To evaluate the breast self-examination skills of the participants, we applied the BSE checklist in accordance with the study by Seville et al. (28). These checklists consist of 14 items to assess the self-examination skills of women in two positions of standing in front of the mirror and looking at the breasts (5 items) and lying down and feeling the breasts (9 items).

In this study, BSE checklists were completed by ticking the options (Yes/No) during the self-examination process while participants were asked to perform breast self-examination without clothes in front of the mirror in a private room. It is noteworthy that following the instructions in the predetermined order was necessary for obtaining scores in BSE. Completed steps in the examination were graded one score, and no point was allocated to incomplete stages or those without compliance with the predetermined stages.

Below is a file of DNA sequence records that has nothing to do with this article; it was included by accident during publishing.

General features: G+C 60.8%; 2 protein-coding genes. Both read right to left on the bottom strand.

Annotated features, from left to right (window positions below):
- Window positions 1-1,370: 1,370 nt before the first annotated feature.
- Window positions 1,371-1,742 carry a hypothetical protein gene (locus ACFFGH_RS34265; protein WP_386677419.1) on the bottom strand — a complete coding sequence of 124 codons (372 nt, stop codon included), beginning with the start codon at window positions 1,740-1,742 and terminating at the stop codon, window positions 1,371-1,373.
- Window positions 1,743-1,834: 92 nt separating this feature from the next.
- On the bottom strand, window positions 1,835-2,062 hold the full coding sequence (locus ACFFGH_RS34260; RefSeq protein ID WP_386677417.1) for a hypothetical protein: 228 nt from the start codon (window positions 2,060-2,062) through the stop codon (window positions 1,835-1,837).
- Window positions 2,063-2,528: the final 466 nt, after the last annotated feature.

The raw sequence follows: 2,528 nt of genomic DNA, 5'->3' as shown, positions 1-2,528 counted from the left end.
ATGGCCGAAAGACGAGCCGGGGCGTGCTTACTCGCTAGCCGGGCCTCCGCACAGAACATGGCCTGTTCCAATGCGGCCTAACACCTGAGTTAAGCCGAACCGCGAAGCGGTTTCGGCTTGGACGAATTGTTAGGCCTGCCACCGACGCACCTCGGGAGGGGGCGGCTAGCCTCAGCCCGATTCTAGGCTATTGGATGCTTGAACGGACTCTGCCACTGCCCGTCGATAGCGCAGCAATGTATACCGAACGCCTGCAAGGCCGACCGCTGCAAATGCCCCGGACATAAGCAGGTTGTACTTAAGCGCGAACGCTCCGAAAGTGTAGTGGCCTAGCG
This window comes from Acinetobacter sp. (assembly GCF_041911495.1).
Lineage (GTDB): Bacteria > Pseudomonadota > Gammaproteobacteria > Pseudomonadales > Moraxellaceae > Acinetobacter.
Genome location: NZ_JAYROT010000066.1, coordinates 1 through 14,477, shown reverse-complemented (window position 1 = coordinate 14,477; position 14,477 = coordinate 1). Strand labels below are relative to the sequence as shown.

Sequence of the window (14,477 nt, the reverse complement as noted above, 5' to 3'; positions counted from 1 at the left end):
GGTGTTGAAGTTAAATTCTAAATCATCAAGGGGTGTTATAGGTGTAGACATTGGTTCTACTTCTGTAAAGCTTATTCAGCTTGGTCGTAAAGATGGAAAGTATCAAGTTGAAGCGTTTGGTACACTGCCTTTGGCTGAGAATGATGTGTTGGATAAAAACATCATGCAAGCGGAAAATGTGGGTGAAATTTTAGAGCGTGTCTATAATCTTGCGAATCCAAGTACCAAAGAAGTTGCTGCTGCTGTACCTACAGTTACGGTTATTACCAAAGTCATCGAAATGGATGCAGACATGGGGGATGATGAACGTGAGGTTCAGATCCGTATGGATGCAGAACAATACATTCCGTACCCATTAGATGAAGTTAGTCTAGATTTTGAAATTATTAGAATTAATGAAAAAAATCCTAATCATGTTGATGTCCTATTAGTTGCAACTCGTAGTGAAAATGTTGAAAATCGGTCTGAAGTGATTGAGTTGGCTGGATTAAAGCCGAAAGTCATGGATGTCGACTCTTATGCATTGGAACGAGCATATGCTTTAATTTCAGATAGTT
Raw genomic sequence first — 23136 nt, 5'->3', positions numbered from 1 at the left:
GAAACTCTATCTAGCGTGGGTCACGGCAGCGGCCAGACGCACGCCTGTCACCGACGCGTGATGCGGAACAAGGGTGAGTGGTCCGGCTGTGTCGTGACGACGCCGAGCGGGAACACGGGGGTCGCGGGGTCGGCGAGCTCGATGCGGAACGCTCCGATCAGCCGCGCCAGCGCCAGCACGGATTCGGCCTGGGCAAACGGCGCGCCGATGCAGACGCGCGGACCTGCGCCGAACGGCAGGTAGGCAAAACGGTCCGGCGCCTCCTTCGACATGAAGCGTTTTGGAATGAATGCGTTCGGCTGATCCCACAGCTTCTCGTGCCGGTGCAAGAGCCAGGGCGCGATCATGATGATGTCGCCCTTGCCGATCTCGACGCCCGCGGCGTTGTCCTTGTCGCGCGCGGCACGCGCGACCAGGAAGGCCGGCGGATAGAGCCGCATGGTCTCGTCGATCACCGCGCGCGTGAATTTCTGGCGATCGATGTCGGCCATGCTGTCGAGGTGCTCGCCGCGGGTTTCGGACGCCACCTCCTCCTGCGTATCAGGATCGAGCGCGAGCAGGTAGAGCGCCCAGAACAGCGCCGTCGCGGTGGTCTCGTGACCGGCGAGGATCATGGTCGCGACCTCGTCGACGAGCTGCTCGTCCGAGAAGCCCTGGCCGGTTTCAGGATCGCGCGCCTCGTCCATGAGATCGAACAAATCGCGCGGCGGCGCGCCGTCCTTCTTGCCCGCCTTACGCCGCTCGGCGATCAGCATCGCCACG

Minimum and maximum scores in the BSE checklist were 0 and 14, respectively. To determine the validity of this scale, the checklists were translated from English to Persian, and each item was compared with recent references in order to approve their accuracy.

Finally, quality and quantity of BSE was assessed by eight faculty members of the university to make necessary modifications and prepare the final draft based on their comments.

Evaluator agreement was used to confirm the reliability of BSE in this study. Initially, performance of 30 participants was observed by the researcher, and the results were recorded by an expert midwife (master’s degree) who had previously received training to calculate the scores and correlation coefficients. Finally, reliability of the BSE checklist was confirmed at the correlation coefficient of 0.98.